The first step in repairing this disaster simply involves waiting. After a few weeks, the board flattened out and the crack closed up almost completely. But the gap was still big enough that I wanted to use a gap-filling glue, so epoxy did the trick. Now I know what you are thinking. Is epoxy food-safe? While I have heard that food grade FDA-approved epoxies do exist, I have never seen them. And I can definitely say that the West System Epoxy I use is not FDA-approved. So why would I use this on my cutting board? Generally speaking, its the same logic I subscribe to when discussing the safety of film finishes. That is, once cured, the product is inert. In other words, its not chemically reactive and its not actively leaching chemicals under normal room temperature conditions. Furthermore, the crack represents such a small area that actual food contact would be absolutely minimal. Now while I am not prepared to tell you epoxy is completely food-safe, I will say that I consider cured epoxy safe enough to use on a small crack on MY cutting board. Ultimately, the final decision is yours.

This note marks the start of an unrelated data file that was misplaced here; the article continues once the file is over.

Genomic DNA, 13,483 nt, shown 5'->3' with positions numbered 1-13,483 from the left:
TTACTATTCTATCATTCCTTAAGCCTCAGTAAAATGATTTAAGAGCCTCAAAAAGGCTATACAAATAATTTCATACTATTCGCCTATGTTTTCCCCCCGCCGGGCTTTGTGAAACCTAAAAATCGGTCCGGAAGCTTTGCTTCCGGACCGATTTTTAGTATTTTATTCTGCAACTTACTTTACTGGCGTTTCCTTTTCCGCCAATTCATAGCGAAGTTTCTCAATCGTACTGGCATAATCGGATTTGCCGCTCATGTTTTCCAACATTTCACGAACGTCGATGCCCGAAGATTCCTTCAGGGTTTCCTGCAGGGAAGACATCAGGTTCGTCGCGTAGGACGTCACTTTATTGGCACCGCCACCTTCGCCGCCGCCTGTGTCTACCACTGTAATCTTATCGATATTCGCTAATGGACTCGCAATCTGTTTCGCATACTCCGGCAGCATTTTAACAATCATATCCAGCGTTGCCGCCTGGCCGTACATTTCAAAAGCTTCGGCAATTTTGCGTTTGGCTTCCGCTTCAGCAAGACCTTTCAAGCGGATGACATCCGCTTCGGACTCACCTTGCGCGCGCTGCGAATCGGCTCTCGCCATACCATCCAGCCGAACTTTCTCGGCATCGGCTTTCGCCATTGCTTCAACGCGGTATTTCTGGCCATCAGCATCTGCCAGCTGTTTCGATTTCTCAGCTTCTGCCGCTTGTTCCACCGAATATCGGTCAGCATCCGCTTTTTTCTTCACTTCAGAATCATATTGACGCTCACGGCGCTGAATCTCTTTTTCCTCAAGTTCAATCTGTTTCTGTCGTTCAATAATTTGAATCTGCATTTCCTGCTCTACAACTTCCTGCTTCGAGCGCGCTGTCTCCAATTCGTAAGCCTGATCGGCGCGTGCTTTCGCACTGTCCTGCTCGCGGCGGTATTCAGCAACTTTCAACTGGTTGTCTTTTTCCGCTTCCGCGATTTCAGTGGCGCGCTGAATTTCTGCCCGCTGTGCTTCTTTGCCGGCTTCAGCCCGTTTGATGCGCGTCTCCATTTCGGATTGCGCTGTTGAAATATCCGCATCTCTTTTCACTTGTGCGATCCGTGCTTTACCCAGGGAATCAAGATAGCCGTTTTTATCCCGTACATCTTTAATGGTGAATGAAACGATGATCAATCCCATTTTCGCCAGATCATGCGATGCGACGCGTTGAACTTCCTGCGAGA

Want to make an end-grain cutting board like this? Check this out!

-- For free video tutorials and other cool woodworking stuff, check out http://www.TheWoodWhisperer.com



26 comments so far

View PurpLev's profile

PurpLev

8476 posts in 2402 days


#1 posted 07-31-2010 12:51 AM

YIKES!

-- ㊍ When in doubt - There is no doubt - Go the safer route.

View douglbe's profile

douglbe

358 posts in 2714 days


#2 posted 07-31-2010 01:06 AM

Love the trick with the vacuum hose. Thanks.

-- Doug, Reed City, Michigan

View Bothus's profile

Bothus

428 posts in 1929 days


#3 posted 07-31-2010 01:21 AM

Hey Marc,

Thanks for the vacuum trick.

Not sure about epoxy on a cutting board, although your logic is sound and I would do it too, be prepared for feedback on this one.